This is a short first-person account of schizophrenia from a professional philosopher. I thought it might be of interest to y'all, in part because of the way that the author thinks through his hallucinations. His allusion to "hermeneutical justice" also seems worthy of reflection. It has long seemed to me that the most important thing anyone can have is a close and supportive family (==a network of unconditional long-term commitments to mutual well-being), and that some of the worst ideas in human history have been driven by people who lack a close and supportive family looking for ways to compensate. To have spent 30 years as a successful academic in spite of brushes with "near-collapses," thanks primarily to the efforts of a wife and a close friend, is perhaps even more interesting than the first-person account of rationally managing hallucinations.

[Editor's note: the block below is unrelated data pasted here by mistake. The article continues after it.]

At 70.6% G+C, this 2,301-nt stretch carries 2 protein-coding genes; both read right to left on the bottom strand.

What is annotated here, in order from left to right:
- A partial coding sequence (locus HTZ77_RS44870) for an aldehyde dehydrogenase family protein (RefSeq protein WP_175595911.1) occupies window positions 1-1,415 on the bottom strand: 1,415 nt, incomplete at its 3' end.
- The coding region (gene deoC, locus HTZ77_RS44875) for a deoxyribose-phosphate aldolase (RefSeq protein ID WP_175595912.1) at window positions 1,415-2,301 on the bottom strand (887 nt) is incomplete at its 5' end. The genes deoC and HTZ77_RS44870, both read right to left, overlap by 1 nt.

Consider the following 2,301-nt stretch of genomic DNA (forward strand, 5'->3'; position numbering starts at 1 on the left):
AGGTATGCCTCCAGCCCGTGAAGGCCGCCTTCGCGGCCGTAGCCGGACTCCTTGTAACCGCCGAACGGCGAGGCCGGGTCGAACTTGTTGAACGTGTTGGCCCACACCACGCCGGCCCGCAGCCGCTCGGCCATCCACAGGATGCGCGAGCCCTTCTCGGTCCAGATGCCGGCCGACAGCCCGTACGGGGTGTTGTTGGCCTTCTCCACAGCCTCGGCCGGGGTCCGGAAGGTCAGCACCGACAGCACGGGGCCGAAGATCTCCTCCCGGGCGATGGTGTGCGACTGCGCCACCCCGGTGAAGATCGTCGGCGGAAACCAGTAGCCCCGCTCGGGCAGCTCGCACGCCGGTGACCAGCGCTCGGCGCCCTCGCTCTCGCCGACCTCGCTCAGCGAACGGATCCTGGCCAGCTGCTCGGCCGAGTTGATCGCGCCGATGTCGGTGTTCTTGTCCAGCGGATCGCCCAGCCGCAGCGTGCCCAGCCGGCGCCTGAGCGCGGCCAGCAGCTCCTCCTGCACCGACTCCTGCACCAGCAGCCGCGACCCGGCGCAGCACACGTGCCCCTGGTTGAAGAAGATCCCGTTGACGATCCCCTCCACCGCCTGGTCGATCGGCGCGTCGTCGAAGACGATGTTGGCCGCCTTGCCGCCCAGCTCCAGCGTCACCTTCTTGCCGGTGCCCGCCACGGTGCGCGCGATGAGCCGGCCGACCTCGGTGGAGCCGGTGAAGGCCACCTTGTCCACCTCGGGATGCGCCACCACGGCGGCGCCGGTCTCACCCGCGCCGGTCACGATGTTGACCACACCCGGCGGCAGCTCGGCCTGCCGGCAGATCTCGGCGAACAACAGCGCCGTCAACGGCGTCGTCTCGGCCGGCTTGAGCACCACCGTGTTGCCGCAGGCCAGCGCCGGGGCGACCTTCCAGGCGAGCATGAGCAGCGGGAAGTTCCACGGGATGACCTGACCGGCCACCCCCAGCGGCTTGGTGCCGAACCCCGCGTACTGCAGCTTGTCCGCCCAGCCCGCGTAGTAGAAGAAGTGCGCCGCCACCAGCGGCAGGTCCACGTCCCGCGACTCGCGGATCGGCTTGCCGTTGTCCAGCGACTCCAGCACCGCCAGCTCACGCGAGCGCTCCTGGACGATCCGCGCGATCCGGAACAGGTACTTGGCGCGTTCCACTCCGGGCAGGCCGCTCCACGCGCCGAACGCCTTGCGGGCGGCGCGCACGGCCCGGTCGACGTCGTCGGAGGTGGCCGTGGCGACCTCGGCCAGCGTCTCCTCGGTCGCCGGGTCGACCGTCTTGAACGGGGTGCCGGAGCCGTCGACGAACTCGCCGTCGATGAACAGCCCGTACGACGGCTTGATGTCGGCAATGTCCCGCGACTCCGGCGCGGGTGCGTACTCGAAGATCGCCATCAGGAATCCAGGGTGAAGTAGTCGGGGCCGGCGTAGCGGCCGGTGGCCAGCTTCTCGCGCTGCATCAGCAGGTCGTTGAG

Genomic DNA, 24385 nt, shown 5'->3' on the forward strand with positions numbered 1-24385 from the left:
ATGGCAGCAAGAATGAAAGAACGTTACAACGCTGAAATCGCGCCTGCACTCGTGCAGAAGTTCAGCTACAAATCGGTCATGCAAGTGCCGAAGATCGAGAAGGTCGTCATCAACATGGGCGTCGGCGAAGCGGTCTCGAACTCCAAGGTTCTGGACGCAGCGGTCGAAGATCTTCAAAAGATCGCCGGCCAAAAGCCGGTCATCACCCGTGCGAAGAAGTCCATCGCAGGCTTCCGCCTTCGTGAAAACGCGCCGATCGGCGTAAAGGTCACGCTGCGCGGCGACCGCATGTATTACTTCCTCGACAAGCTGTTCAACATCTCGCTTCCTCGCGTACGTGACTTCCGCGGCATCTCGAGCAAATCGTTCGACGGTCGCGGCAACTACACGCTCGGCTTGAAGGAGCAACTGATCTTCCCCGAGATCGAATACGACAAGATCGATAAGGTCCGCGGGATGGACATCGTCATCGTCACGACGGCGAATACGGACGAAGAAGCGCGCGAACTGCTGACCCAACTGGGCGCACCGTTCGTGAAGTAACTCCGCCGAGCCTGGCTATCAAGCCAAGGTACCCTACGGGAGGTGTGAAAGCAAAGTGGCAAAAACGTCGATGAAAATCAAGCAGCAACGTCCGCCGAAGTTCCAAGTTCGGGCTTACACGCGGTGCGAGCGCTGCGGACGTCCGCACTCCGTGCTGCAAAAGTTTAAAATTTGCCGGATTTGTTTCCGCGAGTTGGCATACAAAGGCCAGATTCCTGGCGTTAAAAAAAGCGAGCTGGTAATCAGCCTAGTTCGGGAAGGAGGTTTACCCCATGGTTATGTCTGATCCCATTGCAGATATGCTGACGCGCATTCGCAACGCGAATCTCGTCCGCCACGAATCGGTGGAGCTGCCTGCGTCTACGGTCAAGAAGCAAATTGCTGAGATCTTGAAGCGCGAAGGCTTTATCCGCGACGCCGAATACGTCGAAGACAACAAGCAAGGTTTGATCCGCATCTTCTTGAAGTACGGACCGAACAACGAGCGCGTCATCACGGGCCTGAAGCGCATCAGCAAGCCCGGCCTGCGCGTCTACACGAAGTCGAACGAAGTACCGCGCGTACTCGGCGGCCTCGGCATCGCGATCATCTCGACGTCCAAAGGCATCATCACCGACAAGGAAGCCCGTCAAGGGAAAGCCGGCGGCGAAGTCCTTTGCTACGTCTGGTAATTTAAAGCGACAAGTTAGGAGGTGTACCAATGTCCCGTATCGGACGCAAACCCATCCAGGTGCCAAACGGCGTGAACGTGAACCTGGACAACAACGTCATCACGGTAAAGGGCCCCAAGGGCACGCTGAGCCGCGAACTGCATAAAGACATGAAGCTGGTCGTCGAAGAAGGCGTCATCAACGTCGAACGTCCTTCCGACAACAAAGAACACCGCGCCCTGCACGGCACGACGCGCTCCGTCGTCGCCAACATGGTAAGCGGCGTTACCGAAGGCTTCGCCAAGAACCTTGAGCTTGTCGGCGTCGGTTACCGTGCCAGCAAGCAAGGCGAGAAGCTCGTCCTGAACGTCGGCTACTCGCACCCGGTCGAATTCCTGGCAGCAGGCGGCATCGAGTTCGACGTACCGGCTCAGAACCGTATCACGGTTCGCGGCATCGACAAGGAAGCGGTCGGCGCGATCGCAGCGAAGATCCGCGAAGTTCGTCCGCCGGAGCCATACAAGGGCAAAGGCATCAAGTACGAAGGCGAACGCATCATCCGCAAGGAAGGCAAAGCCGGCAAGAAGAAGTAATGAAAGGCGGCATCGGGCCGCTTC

In Germany, the current outbreak of mass social media-induced illness is initiated by a ‘virtual’ index case, who is the second most successful YouTube creator in Germany and enjoys enormous popularity among young people. Affected teenagers present with similar or identical functional ‘Tourette-like’ behaviours, which can be clearly differentiated from tics in Tourette syndrome.
Another choice quote
patients often reported to be unable to perform unpleasant tasks because of their symptoms resulting in release from obligations at school and home, while symptoms temporarily completely disappear while conducting favourite activities.